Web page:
Marcus Rashford opens up about learning experiences playing for England

by Leo Nieboer


Marcus Rashford has opened up about the learning experience that came with featuring for England at Euro 2016.

The 18-year-old was rewarded for a sensational rise to stardom at Manchester United last season with a place in Roy Hodgson’s 23-man squad at Euro 2016.

Rashford didn’t receive an opportunity to start any of England’s four games but impressed as a substitute against Wales and Iceland.

Speaking to ManUtd.com, the youngster noted that playing at a major tournament served as an excellent learning experience.

“International football is different to club football so just to play those games was valuable for me and my career,” he said.

“Obviously I wasn’t happy with the outcome of the tournament but the experience that I got there was very good. I’ve played international games for the Under-21s as well and its a similar experience.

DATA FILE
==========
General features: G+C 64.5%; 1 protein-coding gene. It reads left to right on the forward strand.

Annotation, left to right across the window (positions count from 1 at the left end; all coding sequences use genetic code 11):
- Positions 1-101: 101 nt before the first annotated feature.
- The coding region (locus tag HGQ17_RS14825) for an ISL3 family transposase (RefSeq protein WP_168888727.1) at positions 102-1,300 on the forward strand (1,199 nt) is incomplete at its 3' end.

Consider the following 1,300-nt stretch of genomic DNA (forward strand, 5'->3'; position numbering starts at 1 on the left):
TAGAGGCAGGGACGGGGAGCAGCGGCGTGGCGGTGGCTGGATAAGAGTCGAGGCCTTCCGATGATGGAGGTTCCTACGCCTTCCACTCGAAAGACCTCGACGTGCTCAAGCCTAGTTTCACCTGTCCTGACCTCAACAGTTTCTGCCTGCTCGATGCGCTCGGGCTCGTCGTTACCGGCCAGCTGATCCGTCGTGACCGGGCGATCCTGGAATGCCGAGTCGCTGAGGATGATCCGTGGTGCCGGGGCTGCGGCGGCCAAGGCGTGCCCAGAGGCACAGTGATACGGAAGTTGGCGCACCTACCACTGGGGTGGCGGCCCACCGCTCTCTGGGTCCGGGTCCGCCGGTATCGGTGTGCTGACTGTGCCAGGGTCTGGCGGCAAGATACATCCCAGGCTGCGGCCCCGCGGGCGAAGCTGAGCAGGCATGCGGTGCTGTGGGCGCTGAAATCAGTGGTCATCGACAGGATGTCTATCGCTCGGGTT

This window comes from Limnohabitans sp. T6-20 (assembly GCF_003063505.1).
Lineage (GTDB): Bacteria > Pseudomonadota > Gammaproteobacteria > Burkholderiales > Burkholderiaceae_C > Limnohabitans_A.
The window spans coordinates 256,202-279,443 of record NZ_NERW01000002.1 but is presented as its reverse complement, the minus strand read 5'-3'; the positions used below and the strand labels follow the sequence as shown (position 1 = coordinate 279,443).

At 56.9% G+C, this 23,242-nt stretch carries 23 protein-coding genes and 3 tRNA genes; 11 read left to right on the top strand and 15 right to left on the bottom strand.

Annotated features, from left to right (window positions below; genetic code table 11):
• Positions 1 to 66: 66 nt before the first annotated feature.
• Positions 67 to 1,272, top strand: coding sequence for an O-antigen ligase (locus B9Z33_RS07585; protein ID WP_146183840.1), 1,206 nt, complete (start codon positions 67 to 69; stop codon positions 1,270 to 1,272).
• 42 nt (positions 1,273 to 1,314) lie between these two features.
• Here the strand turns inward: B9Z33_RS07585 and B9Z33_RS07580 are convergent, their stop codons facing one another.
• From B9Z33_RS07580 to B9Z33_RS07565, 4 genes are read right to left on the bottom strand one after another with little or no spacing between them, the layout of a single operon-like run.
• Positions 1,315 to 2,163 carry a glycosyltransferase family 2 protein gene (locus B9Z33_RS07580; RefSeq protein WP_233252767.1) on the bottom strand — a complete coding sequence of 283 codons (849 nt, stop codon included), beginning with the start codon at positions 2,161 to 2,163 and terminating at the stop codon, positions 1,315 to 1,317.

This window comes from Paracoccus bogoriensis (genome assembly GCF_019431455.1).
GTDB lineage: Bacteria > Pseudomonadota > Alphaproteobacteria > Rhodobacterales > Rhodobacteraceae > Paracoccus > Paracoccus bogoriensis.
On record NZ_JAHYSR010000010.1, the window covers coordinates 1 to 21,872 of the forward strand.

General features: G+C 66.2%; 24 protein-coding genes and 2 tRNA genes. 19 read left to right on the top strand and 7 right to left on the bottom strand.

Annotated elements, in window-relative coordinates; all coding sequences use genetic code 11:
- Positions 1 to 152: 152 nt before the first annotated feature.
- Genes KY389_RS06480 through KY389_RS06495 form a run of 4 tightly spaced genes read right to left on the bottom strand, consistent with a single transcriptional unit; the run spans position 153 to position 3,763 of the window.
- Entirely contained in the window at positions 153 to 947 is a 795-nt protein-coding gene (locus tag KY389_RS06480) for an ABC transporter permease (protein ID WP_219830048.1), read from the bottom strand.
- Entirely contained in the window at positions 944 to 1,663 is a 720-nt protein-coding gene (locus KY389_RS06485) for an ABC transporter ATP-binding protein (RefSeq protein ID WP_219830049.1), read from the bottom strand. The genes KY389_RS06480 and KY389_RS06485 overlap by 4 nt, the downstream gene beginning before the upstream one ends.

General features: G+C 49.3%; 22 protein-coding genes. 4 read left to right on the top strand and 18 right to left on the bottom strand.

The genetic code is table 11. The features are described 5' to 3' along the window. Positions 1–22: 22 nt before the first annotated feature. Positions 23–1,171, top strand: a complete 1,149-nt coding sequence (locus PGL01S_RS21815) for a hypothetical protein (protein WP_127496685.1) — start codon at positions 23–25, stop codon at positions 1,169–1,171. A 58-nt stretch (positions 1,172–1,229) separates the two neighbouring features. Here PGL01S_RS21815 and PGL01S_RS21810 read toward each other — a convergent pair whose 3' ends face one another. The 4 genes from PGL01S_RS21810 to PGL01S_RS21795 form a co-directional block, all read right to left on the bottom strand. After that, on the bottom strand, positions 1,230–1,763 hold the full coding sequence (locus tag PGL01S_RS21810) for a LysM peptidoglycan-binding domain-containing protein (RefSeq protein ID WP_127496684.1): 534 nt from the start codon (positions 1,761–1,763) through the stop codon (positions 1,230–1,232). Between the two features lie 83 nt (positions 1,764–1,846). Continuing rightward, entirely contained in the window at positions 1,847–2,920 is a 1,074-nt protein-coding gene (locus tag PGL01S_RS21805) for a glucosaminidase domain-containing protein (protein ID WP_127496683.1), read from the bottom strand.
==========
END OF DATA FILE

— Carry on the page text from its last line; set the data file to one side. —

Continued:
“It’s played at a different pace and the more international games I can get, the better it will be for me.”

Perhaps Rashford’s finest quality is his complete disregard for context. No matter how big the stage, no matter how poorly his side plays, the 18-year-old produces the same level of tenacity and verve.

England’s defeat to Iceland, one of the gloomiest chapters in the national side’s history, serves as a potent example: Roy Hodgson’s men were inexplicably 2-1 down, minutes away from another episode of worldwide humiliation. Every player pensively charged across the pitch with a sense of desperation, trying and inevitably failing to force the issue. The psychological impasse at major tournaments strikes again – until, of course, Rashford comes on.

The 18-year-old couldn’t influence the result, but he brought something practically unknown to the England side – fearlessness. In just four minutes he’d made more successful dribbles than any other England player. Suddenly there was life, but it was too late.

Maybe Rashford, being characteristically humble, got it the wrong way around: he shouldn’t be the one learning from his experience with the England side; the England side should be learning from their experience with him.

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